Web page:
Saturday, September 05, 2009

The John Marshall Scarff Family of Orlando

by David Parmer

With a ball rack in his hand, Walter Scarff looked on disapprovingly as Joe Pardue slammed the cue stick into the cue ball and sent it careening toward the tightly racked nine balls. The yellowish white cue ball smeared with blue chalk glanced off the triangular mass, flew off the table and ricocheted among the chairs lined up against the wall. Walter knew what to expect when the ham-handed Pardue walked through the door of the Crutchfield Pool Room in Burnsville. But Walter was a quiet man and spoke with his eyes. There was no laughter in the crowded room and all eyes, including Pardue’s, sneaked a peek in Walter’s direction as the ball continued to bounce from chair leg to chair leg. Walter bent over, deftly retrieved the ball from its erratic path, walked to the end of the table and, unsmilingly, placed the ball on the tight green felt. No words were spoken and Pardue meekly took a seat against the wall and mumbled his apologies to no one in particular. The remainder of game was played in silence and solemn decorum, in deference to the steely visage of Walter Scarff.

Walter was one of John Marshall "Zach" and Martha Scarff's nine children raised on Rag Run.

Left, above: On the right is Walter, hamming it up with hi brother Tom.

John Marshall Scarff and Martha (Blake) Scarff
John Marshall Scarff was born on Oil Creek to Walter M. Scarff and Jane (Ford) Scarff during the final year of the Civil War. John Marshall was the sixth child of the family. According to the 1860 census, most of the older children were born on Hackers Creek of Lewis County. His father, Walter M. Scarff, was born in Ohio and was the namesake for John Marshall’s youngest son Walter who is mentioned above. It is believed that the senior Walter Scarff was a laborer who worked on the construction of the lunatic asylum in Weston. With the coming of the Civil War, all work halted on the construction of the asylum, and the senior Walter Scarff turned to farming for a living. According to the 1870 census, Walter M. Scarff is listed as a farmer on Oil Creek in what was then known as Battelle Township, but later renamed Collins Settlement District.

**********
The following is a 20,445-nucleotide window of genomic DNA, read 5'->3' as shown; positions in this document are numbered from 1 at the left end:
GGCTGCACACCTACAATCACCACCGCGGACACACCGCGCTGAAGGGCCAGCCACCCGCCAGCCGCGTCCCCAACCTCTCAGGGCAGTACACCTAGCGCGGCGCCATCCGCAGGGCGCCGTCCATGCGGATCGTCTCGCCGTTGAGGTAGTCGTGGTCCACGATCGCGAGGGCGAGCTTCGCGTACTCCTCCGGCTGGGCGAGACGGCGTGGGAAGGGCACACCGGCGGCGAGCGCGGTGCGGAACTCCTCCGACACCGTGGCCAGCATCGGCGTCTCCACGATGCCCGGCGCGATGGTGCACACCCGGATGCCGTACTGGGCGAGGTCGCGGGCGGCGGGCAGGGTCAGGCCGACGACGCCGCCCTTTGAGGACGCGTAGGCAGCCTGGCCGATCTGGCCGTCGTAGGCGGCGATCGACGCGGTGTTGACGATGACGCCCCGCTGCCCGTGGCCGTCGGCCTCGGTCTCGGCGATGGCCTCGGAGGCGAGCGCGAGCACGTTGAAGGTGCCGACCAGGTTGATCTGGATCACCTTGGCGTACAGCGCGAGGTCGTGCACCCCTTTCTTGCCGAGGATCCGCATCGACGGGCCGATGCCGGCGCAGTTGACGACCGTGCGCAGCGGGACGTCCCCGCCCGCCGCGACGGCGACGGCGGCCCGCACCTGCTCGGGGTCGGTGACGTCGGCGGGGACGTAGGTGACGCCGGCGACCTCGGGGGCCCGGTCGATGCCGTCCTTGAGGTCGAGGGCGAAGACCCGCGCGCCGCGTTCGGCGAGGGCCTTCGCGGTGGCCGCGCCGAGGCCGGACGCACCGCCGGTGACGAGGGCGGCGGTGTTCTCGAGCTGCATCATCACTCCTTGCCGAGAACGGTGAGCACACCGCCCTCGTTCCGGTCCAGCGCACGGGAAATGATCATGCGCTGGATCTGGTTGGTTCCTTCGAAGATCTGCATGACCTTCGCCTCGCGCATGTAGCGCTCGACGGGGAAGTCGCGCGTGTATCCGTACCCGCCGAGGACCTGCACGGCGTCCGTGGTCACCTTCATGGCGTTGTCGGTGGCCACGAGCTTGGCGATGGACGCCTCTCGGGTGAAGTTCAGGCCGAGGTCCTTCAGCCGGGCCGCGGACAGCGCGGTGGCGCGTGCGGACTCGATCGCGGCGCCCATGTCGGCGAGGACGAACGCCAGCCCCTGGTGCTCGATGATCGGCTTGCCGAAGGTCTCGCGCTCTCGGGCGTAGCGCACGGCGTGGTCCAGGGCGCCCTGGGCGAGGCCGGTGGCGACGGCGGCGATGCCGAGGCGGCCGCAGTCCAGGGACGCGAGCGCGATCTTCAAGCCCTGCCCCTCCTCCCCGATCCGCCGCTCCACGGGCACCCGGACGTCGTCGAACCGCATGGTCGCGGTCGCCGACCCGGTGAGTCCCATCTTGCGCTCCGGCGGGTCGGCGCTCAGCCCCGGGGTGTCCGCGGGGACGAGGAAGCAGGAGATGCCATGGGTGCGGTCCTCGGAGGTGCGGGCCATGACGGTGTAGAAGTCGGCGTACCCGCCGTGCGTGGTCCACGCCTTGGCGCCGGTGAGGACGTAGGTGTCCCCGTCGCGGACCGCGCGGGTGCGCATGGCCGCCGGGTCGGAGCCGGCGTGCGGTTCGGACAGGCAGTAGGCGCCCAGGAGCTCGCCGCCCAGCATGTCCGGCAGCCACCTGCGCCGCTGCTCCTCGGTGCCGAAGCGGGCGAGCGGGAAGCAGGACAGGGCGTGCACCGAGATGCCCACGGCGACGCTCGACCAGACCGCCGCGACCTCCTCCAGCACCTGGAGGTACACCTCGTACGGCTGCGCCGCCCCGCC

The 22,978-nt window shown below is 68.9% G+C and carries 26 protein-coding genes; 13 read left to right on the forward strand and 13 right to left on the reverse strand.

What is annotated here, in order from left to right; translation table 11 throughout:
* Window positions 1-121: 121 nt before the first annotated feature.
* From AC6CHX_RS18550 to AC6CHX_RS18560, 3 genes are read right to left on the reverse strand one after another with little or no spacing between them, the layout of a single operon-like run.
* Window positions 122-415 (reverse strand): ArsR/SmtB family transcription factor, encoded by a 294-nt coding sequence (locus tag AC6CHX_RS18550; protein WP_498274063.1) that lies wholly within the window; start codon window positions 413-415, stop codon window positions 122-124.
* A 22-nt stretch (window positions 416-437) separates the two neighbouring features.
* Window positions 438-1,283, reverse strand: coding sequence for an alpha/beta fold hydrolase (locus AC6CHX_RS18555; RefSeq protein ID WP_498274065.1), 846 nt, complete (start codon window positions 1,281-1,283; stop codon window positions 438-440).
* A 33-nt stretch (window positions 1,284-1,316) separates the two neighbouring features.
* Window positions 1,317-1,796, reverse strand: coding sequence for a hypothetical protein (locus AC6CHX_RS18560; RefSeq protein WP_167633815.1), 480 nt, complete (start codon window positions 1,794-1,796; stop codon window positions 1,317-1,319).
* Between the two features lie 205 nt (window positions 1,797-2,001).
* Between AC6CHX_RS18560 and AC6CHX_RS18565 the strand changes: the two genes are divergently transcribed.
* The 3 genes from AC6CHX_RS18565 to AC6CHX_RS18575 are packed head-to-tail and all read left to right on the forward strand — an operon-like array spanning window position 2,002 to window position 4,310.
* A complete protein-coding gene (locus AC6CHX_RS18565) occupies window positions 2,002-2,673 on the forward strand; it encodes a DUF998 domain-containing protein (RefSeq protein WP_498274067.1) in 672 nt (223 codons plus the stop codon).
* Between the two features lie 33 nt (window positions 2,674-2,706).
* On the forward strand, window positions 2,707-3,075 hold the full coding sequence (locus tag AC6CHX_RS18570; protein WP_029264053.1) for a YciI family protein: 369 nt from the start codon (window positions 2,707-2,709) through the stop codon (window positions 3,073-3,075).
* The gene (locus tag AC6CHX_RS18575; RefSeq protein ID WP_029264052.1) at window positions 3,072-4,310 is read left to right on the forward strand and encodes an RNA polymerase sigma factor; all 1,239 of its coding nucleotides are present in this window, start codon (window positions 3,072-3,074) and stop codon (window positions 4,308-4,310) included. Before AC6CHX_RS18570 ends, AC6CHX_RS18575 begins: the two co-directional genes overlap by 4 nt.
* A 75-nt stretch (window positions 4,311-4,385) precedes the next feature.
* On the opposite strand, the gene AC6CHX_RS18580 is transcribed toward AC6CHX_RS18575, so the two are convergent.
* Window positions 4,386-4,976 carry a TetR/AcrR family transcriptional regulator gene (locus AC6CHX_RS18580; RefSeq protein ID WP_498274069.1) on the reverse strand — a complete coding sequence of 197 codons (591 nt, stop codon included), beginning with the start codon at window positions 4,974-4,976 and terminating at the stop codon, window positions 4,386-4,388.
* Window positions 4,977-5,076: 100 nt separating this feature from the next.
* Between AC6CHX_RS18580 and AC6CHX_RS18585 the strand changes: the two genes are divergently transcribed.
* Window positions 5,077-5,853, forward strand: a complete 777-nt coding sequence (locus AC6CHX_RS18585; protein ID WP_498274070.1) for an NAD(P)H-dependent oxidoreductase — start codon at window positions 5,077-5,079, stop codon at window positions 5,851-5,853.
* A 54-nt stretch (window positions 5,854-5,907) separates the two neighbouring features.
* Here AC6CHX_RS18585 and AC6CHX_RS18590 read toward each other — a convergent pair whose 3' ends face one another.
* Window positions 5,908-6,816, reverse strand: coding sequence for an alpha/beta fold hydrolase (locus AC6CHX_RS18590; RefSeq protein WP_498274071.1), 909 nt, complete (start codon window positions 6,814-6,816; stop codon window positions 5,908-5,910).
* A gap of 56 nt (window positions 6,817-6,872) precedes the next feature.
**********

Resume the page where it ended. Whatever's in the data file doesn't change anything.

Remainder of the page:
The wife of John Marshall Scarff, the former Martha Alice Blake, was born in 1869 to Joseph E. and Elizabeth Jane (Sands) Blake. Among Martha’s siblings were the notable P. N. Blake, known as “Uncle Zeke,” a columnist for central West Virginia newspapers, Francis M. Blake, prominent Orlando postmaster and businessman, and C. V. Blake, rural mailman.

bottom row: John Marshall Scarff, Martha Alice Scarff, Walter Scarff, Virgil Scarff.
top row: Thomas Marshall Scarff, Necie Davis, Tina Riffle, Iva Oldaker, Herbert Scarff, Clarence Scarff.

Nine children were born to John and Martha. There were five sons of the family. Clarence, the oldest son born in 1886, married Angaletta Davis of Burnsville. Thomas married Georgia Ercel Gay, the daughter of George Gay and Lucinda (Freeman) Gay; Virgil married Ruby Smith and Lucy Gay Rittenhouse; and Herbert married Clarice Richards. The daughters of John Marshall and Martha Alice Scarff were Tina, Ivy, Necie and Dorothy. Tina married Ebbert Riffle; Ivy married the congenial Elbert D. “Red” Oldaker, the long-time janitor of the Burnsville School; Necie married W. L. Davis, who was the brother of Clarence’s wife; and Dorothy married the then-railroader Everett Posey, son of Lloyd Posey and Maggie (Clark) Posey of Clover Fork.

The Sons of J. M. and Martha Scarff
Clarence Scarff
Saw Filer
Clarence, the oldest of the children of John Marshall and Martha (Blake) Scarff, came of age during the halcyon days of railroading in Orlando. Clarence however found his first non-farm related employment in Burnsville as a saw sharpener, or “filer,” for the timber company of Bender & Conrad. During the first decade of the 20th century, Burnsville was the center of several timber-related companies, and many Orlando area boys who were not interested in farming, went there for employment.

It was in Burnsville that Clarence met his future wife, Angaletta Davis, daughter of Jonathan and Martha (Nicholson) Davis. Their children, Eula Pauline, Regina Grace, and Mary Alice were born in Burnsville in 1911, 1913 and 1916 respectively.

Left: Angaletta (David) and Clarence Scarff
Right: Clarence and Angeletta in Burnsville
Left below: Pauline, Clarence, Mary Alice on lap, Regina Grace and Angeletta.